Comfort foods, Day 2

I don’t know how to cook. I can make badass scrambled eggs, but that’s the boundary of my culinary expertise. As a result, I think I may have undercooked the scallops yesterday. I suppose, especially with scallops purchased in the open air (and right next to a busy street), it’s important to cook/clean it thoroughly. I’ve been feeling sick since yesterday. Blargh.

So, today, instead of making scallops again, I made comfort foods, the kind of food  you want to eat when you’re sick. That solid, hot, loving food that devotes its yumminess to you without fuss.

Comfort food one: Steamed Egg Custard

This is a Chinese dish that my mother always made for me when I was sick. It’s the easiest thing to make. Prep time is about 3 min. Cooking time is about 10. Perfecting it, however, is an art. I think I did alright, though! It’s supposed to come out smooth and custard yellow, perfectly tender. The surface of mine looks a bit mountainous…don’t know why.

The traditional recipe simply asks for eggs, salt, and water. I deviated a little bit and added some chicken stock for additional flavor. After it came out of the pot, I added soy sauce and sesame oil to season.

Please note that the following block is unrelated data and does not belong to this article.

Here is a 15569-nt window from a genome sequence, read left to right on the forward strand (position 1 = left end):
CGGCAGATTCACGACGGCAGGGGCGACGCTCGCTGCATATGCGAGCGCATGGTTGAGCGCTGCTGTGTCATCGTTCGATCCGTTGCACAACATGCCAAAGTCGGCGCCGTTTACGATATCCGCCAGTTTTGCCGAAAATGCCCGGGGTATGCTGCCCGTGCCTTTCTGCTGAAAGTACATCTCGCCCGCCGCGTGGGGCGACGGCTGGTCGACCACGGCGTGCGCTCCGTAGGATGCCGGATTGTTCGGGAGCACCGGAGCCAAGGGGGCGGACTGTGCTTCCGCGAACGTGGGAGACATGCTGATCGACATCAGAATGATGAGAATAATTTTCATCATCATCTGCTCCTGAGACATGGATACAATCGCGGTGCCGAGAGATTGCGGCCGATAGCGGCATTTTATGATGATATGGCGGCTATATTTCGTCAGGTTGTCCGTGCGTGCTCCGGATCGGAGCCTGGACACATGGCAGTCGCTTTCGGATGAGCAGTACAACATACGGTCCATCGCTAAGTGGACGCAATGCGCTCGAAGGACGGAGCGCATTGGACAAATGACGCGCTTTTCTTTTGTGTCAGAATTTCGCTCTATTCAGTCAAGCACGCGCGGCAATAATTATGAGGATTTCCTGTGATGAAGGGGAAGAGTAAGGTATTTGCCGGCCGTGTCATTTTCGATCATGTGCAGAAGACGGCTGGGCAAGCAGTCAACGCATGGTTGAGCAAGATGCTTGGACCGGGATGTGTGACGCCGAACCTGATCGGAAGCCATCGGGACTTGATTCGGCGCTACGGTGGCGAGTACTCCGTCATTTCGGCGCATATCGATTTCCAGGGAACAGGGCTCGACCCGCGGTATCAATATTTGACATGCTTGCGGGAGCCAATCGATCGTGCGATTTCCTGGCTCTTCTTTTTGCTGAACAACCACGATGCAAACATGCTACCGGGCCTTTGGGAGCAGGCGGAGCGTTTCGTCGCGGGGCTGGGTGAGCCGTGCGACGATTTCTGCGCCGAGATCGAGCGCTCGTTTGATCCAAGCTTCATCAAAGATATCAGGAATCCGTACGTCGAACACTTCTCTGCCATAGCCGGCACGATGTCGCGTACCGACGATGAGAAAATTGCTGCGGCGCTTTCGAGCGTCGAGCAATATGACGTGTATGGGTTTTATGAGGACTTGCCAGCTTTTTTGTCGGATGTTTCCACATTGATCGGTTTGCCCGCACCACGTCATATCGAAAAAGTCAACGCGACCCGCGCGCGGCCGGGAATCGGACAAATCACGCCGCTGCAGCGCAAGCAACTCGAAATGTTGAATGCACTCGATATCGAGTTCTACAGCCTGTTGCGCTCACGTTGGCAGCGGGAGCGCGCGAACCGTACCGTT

Why isn't mine smooth?

Comfort food 2: Cacio e Pepe

I’ve never made this before, but it looked simple enough. The recipe I took from The Italian Dish, featured below.

Cacio e Pepe

serves 5-6 as a side

8 ounces spaghetti
3 tablespoons olive oil
2 teaspoons cracked fresh pepper
1-1/2 cups freshly grated Pecorino Romano cheese

 Bring a heavy pot of salted water to a boil and boil the spaghetti until al dente.  (I use Barilla thin spaghetti and after it comes to a boil, I cook it for exactly 4 minutes, less than what the package instructions are).

Meanwhile, heat a large skillet with the olive oil.  Add the cracked pepper and gently saute for a couple of minutes. 

With tongs, remove the boiled pasta and place right into the skillet (do not drain the  pasta water).  Swirl to coat with the olive oil and pepper. Add the cheese and continue swirling the pasta to coat with the cheese.  Add a tablespoon or two of the hot pasta water and continue to coat the pasta.  

Serve immediately.

Pecorino Romano is a sharp salty hard cheese made from sheep’s milk. According to lore, it was created when a shepherd filled his flask with sheep’s milk before a long trip and the motion during the trip caused the milk to naturally ferment. Who knows? I didn’t even end up using Pecorino Romano, since Battery Park Market ran out. I used Bianco Sardo, instead, also a sharp cheese that comes from sheep’s milk. It’s nowhere as salty as Pecorino Romano, though, and so I ended up having to grind some sea salt on top of it.

nom nom

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